This article was originally published in The MuscleTalker December 2005 edition
Where is 2006 going to take you? Is it to the month of July when you hit the beach with the perfect six-pack and have the confidence to show off your new cuts? Is it going to be the year when you make such great size gains people cant help but comment? Is it going to be the year you smash your personal best for the bench press or squat? Or is it going to be another year of aimless training and simply having no goals or focus in your training. The worse case scenario may even arise when 2006 becomes your last year in the gym as the motivation to train has escaped you and a less productive life takes precedence.
For most, bodybuilding and fitness is a past time or hobby where extrinsic motivation such as trophies and financial rewards are not present, therefore inner drive is key and intrinsic motivation to improve their physique is imperative. For those who do compete and have the trophies, titles and cash prizes to aim for, the motivation to train and adhere to their diet is often easier due to the targets of future competitions and shows. Although this is the case, in a sport where fame, wealth and recognition is limited the desire for the perfect physique still reigns as a dominant factor in the decision to continue the lifestyle of a bodybuilder.
It's fair to say at the end of the day the longevity of your participation in training is ultimately down to your personal desire to improve aesthetics, performance or the health of your body rather than for extrinsic rewards. Although this is the over riding factor, there are a number of tips and techniques you can employ to make training more fun, beneficial and sustainable in the New Year.
Let's have a look at motivation in bodybuilding for the year ahead and some methods you can use to aid you through what can often be the lonely and testing battle of either adding quality mass or strip stubborn body fat. Do you struggle to stick to a training plan? Does your diet go to pot by the third week in January? Your not alone, trust me! Many of my clients are bright eyed and bushy tailed at the start of January, by the first week of February the desire is dwindling and the gym visits begin to slow down. For many people a new year brings new goals, whether it be mass, strength, body fat reduction or fitness and endurance. Many of these goals though are quickly forgotten and the honeymoon period of the News Year's resolution quickly fades away and motivation diminishes resulting in a lack of progress.
Make your goals challenging, yet realistic and achievable.
A higher level of self efficacy will also help you reach these goals, so believe in yourself and stick to it; the results will come if you educate yourself on optimum training and nutrition. This alone may keep your motivation levels up! A more detailed discussion on goal setting can be found in the article SMART Goal Setting in Bodybuilding.
Reward yourself for progress you make. For many who are cutting, and even those following a strict mass gaining diet, a bodybuilder's food intake is often bland and lacks variety or 'treat' foods. Allow yourself a 'cheat meal' for a job well done or have a week off here and there to keep you from going stale and resenting your training.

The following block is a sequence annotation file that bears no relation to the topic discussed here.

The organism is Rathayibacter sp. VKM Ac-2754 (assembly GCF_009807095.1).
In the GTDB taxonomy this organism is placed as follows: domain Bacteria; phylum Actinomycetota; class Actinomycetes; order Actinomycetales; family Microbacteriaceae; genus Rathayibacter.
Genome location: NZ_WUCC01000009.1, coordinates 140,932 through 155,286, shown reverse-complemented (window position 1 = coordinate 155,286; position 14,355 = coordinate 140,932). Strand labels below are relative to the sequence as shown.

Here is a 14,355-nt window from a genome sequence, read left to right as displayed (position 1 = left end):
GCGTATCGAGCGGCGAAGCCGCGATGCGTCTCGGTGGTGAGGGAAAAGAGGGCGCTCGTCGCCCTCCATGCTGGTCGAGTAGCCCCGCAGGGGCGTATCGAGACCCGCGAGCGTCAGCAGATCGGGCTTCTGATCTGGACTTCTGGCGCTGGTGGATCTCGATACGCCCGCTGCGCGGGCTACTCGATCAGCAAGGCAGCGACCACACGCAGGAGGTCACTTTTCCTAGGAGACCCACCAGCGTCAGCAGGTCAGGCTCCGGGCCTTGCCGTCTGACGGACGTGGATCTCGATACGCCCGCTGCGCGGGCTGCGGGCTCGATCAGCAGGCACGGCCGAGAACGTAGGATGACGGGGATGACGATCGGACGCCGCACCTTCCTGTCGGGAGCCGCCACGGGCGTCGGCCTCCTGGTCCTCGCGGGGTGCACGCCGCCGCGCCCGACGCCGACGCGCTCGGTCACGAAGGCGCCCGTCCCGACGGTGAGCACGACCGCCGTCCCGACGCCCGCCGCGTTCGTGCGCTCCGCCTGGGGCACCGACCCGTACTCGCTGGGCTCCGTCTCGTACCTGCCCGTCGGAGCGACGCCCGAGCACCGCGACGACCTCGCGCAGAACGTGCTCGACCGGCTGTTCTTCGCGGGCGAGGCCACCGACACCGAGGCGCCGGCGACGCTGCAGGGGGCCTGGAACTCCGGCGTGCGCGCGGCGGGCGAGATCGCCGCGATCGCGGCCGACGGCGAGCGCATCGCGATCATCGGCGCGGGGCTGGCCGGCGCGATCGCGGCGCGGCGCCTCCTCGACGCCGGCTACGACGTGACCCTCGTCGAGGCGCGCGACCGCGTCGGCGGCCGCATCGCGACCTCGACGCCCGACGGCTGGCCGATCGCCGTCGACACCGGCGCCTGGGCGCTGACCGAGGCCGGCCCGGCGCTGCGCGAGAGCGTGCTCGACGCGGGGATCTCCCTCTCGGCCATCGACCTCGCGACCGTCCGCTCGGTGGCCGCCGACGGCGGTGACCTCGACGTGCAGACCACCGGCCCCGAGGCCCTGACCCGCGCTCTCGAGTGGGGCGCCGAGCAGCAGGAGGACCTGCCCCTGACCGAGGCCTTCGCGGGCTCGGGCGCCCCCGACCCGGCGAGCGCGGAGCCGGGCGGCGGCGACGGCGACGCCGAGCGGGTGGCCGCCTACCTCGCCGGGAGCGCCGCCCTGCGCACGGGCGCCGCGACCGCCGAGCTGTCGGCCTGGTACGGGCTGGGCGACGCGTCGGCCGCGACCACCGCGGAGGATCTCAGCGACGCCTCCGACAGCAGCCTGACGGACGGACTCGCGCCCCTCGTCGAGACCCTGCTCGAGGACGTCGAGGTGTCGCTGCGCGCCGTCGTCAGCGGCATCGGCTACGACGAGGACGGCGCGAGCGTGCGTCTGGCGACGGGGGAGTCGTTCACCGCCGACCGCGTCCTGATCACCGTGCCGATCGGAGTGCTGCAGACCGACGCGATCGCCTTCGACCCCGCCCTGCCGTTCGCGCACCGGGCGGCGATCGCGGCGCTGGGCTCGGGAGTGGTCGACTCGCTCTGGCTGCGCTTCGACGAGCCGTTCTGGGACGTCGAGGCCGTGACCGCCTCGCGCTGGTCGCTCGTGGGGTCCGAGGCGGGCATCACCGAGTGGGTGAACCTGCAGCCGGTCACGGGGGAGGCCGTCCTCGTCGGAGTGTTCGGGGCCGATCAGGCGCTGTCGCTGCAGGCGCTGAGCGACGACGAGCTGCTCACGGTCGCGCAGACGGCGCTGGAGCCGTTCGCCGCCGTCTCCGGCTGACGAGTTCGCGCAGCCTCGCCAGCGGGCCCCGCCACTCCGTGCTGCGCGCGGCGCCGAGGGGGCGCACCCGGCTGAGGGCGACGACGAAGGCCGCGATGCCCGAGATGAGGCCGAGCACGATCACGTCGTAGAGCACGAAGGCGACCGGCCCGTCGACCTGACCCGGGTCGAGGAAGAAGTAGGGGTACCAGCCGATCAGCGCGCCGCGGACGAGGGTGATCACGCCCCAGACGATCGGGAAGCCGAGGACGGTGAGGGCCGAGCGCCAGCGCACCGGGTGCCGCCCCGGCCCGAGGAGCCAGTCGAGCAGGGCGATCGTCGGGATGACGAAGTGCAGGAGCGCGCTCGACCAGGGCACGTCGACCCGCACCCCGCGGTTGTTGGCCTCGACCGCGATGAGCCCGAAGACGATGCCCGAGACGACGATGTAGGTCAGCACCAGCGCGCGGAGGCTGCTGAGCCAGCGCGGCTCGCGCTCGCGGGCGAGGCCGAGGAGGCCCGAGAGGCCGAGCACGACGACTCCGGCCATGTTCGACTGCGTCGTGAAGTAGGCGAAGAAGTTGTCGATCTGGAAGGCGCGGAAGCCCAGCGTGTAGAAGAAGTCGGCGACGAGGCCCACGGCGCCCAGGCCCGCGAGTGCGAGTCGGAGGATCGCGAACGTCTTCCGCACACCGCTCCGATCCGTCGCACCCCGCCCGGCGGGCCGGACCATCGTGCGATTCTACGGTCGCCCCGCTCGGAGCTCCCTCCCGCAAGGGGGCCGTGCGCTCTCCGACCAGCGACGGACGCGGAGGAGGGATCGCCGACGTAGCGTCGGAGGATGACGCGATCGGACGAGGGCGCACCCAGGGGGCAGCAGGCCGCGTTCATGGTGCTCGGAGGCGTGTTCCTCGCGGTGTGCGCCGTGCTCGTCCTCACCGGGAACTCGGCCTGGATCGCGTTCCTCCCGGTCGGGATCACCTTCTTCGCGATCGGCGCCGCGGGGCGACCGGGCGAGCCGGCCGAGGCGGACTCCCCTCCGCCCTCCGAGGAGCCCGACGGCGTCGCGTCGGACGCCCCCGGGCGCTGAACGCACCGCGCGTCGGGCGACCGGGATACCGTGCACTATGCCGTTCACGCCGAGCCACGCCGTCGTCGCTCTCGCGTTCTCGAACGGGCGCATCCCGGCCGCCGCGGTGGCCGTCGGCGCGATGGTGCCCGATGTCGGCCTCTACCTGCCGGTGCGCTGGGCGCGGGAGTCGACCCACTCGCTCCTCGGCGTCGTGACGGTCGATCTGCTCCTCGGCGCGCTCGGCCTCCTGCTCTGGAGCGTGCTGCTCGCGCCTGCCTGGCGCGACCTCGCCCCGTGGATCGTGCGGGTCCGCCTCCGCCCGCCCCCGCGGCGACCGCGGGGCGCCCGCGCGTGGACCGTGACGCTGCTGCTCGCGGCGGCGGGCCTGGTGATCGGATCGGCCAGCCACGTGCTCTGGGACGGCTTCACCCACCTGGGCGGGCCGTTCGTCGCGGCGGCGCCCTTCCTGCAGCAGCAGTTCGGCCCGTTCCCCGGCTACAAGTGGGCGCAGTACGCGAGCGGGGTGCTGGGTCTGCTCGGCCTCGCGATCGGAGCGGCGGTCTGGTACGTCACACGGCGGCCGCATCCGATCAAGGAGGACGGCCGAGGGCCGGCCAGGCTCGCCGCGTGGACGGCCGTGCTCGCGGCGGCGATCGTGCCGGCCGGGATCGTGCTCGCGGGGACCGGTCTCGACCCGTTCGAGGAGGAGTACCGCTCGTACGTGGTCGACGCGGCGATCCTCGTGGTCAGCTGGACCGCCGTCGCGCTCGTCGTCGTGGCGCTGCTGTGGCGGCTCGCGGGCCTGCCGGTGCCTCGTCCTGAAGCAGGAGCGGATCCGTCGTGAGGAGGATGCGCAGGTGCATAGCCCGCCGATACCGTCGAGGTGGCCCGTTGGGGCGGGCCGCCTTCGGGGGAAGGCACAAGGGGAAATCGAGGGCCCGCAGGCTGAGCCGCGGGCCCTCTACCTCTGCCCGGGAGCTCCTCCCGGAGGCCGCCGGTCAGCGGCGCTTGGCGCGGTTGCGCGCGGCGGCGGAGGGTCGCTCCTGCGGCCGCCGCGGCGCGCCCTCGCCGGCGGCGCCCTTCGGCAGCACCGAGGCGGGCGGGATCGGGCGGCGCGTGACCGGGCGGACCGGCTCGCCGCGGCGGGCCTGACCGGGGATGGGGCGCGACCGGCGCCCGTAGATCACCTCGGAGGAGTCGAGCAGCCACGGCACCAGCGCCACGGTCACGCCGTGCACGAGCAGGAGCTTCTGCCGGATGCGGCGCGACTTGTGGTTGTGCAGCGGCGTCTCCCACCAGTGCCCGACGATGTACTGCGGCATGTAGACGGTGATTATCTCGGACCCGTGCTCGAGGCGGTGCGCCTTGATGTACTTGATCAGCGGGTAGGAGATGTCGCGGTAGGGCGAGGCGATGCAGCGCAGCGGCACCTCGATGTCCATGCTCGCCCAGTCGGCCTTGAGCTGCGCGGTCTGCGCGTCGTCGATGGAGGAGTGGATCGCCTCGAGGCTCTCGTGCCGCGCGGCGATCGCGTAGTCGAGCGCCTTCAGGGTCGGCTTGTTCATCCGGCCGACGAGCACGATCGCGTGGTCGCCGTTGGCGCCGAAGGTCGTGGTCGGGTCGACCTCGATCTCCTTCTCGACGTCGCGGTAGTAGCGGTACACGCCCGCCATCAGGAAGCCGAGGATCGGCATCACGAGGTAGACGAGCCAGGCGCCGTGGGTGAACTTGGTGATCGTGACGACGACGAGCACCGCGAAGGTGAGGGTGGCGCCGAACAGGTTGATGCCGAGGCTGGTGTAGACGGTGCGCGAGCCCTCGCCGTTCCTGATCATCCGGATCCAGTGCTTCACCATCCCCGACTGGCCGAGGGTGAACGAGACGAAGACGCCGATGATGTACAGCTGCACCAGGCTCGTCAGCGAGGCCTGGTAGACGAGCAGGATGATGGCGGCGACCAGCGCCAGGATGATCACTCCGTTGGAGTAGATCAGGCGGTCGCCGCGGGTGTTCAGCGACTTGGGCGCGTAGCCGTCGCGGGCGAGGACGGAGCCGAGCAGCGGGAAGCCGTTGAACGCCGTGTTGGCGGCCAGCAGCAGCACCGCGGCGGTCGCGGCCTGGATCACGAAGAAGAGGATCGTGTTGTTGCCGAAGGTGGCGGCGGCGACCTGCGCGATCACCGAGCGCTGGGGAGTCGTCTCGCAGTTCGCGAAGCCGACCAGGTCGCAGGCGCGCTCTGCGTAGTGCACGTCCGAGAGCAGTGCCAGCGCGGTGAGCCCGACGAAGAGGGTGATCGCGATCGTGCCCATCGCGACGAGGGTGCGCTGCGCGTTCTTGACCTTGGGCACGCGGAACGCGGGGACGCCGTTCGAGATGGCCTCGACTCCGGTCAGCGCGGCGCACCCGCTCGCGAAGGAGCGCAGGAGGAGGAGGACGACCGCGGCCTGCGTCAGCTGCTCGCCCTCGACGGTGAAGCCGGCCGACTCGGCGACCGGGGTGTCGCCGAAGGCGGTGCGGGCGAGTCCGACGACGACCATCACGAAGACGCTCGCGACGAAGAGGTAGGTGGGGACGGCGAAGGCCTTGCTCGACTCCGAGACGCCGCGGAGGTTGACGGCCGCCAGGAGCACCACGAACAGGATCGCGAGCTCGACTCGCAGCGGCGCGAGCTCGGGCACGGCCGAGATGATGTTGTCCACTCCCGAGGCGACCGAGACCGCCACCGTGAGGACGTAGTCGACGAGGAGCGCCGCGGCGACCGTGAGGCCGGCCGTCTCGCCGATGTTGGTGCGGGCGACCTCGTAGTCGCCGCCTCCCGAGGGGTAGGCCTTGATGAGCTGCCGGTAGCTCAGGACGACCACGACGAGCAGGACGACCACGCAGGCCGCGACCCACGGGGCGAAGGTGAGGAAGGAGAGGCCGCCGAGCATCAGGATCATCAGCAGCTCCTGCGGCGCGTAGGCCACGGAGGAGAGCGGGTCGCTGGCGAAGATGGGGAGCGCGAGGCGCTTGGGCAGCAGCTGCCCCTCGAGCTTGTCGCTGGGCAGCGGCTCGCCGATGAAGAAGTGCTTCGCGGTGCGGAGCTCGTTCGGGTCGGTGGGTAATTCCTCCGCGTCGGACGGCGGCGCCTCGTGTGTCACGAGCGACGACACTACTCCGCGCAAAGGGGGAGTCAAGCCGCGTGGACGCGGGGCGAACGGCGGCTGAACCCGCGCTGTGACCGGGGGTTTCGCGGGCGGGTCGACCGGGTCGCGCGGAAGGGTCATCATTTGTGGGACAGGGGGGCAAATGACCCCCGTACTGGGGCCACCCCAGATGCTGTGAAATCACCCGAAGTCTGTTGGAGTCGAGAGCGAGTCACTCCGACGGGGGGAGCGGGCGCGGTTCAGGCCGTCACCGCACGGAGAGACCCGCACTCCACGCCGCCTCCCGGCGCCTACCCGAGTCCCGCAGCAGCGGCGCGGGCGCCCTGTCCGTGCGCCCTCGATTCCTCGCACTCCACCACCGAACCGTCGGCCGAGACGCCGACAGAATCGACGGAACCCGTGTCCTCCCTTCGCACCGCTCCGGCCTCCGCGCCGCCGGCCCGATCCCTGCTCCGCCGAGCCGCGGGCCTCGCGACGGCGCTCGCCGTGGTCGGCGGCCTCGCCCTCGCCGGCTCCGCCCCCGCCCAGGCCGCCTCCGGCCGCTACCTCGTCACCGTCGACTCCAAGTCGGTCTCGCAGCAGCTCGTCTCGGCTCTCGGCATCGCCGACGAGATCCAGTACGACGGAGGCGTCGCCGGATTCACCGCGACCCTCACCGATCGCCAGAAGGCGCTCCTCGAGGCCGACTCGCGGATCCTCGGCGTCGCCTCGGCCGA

Remember fitness and bodybuilding is not only aesthetically beneficial. Think about your long term health and the bonuses to staying in shape, leading to a productive and healthy lifestyle.
Some trainers suffer from a lack of intensity in their training. Having a training partner may be the spark required this New Year. Help pushing out that final rep, meeting you at the gym when the pub seems a better idea or simply be there to share the woes of low carbing, a training buddy can see you though the hard times. Support from family members and friends can also be beneficial.
If visual stimulation is what you require, pin the picture of your favourite bodybuilders up in your room, read magazines and aim for the body you want and keep referring back to it when you struggle to find the desire to hit the gym. Role models are shown to provide a great incentive to achieve your goals even if we never ultimately reach their standards or level of success.
Maybe joining a new gym will help? For many a change of environment is a good way to increase motivation. The change of gym also may go hand in hand with a change in training schedule. For most, every 12 weeks is a good point to change their training plan, why not make a new one for a new year? The change of gym may offer some new equipment to try and new techniques can be learned and incorporated in the training plan.
Something as simple as a new supplement stack maybe the kick start you need to get training in the New Year? Simple things often make the difference!
On a lighter note, recent studies show the use of music is a great way of making a work out both more intense and enjoyable. Stick an MP3 player on your Xmas list and enjoy the sessions a little more by listening to your favourite tunes.
It's fair to say that if you really crave the results you will be drawn into the lifestyle regardless of the highs and lows of bodybuilding and training. If you force yourself into training you are more likely to drop out or allow your training to take a back seat. Employing some of the tips above may make the sticking points of 2006 mere mole hills rather than mountains. Good luck and a happy New Year!Leave a comment